Perhaps all of  the survivors from the Boaroudeyeh neighborhood know Hameedo, a mentally disabled young man, who surpassed the murders in intelligence and humanity. Hameedo was there when the massacre of Hama started, and he would never hesitate to declare himself defender of his sacked city. Everyone in the neighborhood knew Hameedo because like a clock, he would release his flocks of pigeons to the sky at sunrise. His voice transcendent,   Hameedo would wake everyone while sending his pigeons off. At sunset, he would sing the sun farewell with his loud voice calling on his flocks to return. A part of the homes and of the place, Hameedo would not stop doing that, even if everyone left. After the barbarians’ night attack on our city, and I don’t really know where he stayed at, but on that morning, while we were in our house, and when bullets flew from all direction,  Hameedo went up to his roof and released his flock and his voice to the sky. His voice mixed with the sound of bullets and the sound of his pigeons was not the usual. It was more like our own sounds. Hameedo’s birds were scared of the bullets as they circled the sky desperately trying to land. Some of them got lost. But not Hameedo, who defied the bullets as his mother was calling him, with his voice being the only voice heard at that moment. We may never understand his feelings, and I think that he did not realize what  he felt, but he stood with his sacked city and may have released his birds to make the barbarian understand his message. What a man? He grew grand in our eyes, freeing himself, and facing the murderers. Ever since that day, I have been trying to reach Hameedo’s heights and to tell you about his struggle, which is unlike any. The soldiers saw Hameedo’s birds and they started sniping them one after the other, but he kept shouting to tell us with his shouts that the barbarians would not refrain from any evil. He did not surrender, and would never allow his pigeons to land on the roof of his house. Some birds landed on other roofs, the rest were killed, but even then, Hameedo did not stop, he went looking for his birds from one roof to the other, enticing them to fly again. He faced the barbarians, and he didn’t hide or surrender to the sound of bullets for he kept that sound out until he was shot by the soldiers, who never understood what emotions are, and never knew what does humanity mean, and never favored it for other creatures.

Hameedo went silent on the roof of his house, but has never been silent in my memories. It is as if he is sending into my soul again what he felt in the wide skies. By god, today, we all feel like Hameedo, who released his weapon of simple humanity to stop the murder. Foretelling before anyone could that the barbarian were here to exterminate all birds,  he departed with his birds to where he desired and left me to carry to your what he wanted for all of you. Where are you now Hameedo? To declare freedom in your own way, you are now eternal in the memories of those surviving residents of the Baroudeyeh. Everyone knew then that Hameedo was flying with his birds towards the sky. He was one of the first martyrs of our neighborhood.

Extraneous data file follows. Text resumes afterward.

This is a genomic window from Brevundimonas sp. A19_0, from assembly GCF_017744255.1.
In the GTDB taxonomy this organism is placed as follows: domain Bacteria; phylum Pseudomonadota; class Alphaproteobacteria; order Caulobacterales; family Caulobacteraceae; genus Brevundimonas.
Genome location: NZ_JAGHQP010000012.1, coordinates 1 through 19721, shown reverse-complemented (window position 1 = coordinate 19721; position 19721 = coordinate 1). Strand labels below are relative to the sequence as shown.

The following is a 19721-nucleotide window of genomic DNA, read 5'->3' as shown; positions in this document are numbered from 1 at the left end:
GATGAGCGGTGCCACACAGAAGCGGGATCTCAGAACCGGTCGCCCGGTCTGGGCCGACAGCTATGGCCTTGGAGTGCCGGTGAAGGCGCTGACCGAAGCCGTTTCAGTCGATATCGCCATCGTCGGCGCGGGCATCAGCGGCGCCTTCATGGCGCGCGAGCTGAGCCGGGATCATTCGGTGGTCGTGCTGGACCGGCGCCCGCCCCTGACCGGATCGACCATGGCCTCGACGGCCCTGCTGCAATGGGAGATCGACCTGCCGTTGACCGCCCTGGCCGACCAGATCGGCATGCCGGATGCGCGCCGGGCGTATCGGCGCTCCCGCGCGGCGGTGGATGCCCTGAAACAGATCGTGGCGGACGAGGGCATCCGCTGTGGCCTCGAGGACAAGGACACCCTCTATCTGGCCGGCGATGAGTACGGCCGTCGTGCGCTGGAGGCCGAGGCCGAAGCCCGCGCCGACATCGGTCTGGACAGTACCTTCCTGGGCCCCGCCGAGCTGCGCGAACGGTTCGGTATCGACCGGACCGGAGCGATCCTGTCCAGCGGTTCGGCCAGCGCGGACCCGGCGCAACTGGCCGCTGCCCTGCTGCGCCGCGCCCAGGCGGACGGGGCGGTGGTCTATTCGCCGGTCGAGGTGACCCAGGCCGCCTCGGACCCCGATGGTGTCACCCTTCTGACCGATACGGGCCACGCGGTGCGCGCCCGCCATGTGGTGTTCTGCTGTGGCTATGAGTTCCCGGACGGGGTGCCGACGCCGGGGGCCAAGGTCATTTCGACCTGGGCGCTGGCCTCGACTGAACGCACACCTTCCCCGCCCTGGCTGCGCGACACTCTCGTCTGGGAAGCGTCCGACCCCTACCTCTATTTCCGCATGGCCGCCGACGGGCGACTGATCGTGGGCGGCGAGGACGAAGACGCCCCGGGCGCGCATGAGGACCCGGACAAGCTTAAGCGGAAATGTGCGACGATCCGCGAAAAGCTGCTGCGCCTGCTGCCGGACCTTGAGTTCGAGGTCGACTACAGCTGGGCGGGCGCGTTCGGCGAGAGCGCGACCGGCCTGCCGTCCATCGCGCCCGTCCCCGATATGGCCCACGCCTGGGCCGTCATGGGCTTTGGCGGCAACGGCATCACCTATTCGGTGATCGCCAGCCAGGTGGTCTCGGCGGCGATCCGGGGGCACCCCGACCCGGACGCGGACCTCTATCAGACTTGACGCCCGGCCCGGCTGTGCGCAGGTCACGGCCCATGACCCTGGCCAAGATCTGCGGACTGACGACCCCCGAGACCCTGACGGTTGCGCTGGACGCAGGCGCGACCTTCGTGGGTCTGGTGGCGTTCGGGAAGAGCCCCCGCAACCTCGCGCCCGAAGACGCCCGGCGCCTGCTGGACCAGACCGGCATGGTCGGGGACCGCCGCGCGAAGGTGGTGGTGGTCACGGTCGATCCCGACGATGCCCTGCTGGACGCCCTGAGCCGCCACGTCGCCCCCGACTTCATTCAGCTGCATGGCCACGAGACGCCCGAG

Horses-of-Hama

The residents of Hama’s Baroudeyeh district adored their Arabian Horses. Bestowing their own names on their horses to signify the unique relationship with their Noble horses. The above painting by the artist illustrates the centrality of these horses in their lives.

In the Baroudeyeh, we had horse stables within arabian-styled our homes. All families in our neighborhood had horses and these horses were part of our pride and honor. We never classified our horses as animals, for they carried our names, and in that there was and remains an infinitely clear expression of the nature of the relationship we had with our horses. During  our great escape from the neighborhood, some people remained, but most left. Those who remained told us later what happened to our horses. Before leaving, some men released their horses wanting for them exactly what Hameedo wanted his birds, and that was to stay away from the place, or to fight weapons with his beautiful birds. Many of the fine Arabian bloodstock horses were forced out, in manners we have never done in hundreds of year, a manner that does not at all represent our feelings towards our horses.

Yet, many horses remained, and the barley stores were left opened for them in hope that they can survive. Some believed that they will see their horses again upon their return, but these people did not know that barbarians don’t leave anything behind, and they would not leave our cultural heritage, the habits of our grandfathers, and they knew the symbolism of horses to us.